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New computer to aid climate change study

Oct. 16, 2012 at 5:23 PM   |   Comments

CHEYENNE, Wyo., Oct. 16 (UPI) -- Climate change researchers say their efforts are now being aided by one of the largest supercomputers on the planet, housed in a facility in Wyoming.

The National Center for Atmospheric Research has begun using an IBM system called Yellowstone that at 1.5 petaflops -- a petaflop is the ability of a computer to do 1 quadrillion floating point operations per second -- is among the top 20 supercomputers in the world, Computerworld reported Tuesday.

With Yellowstone, the NCAR said, it now has "the world's most powerful supercomputer dedicated to geosciences."

Installed at the NCAR-Wyoming Supercomputing Center in Cheyenne, Yellowstone is 30 times as fast as NCAR's existing computer, researchers said.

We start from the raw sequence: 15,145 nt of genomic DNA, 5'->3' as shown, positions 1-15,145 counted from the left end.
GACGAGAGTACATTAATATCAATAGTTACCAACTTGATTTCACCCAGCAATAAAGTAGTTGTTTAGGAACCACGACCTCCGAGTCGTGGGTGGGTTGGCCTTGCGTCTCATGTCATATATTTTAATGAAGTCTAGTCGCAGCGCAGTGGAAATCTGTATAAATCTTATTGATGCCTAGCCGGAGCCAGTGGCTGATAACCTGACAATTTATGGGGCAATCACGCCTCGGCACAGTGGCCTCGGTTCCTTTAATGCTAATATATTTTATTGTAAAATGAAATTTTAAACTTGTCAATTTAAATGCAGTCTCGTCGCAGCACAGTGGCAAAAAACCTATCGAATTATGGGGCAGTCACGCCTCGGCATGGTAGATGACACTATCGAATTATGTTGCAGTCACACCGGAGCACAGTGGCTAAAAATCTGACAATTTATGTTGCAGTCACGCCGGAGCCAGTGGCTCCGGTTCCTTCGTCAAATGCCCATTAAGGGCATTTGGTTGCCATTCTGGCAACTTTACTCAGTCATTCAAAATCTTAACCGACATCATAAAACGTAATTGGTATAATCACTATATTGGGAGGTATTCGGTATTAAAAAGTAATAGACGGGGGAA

Yellowstone will allow research into climate change, severe weather, oceanography, air quality, geomagnetic storms and earthquakes and tsunamis, they said.

A number of research projects will be given first crack at the $25 million machine "to try to do some breakthrough science straight away and try to shake the machine," Rich Loft, the director of technology development at the Cheyenne center, said.

"We want to see what happens when users beat on it instead of just doing acceptance testing," he said.

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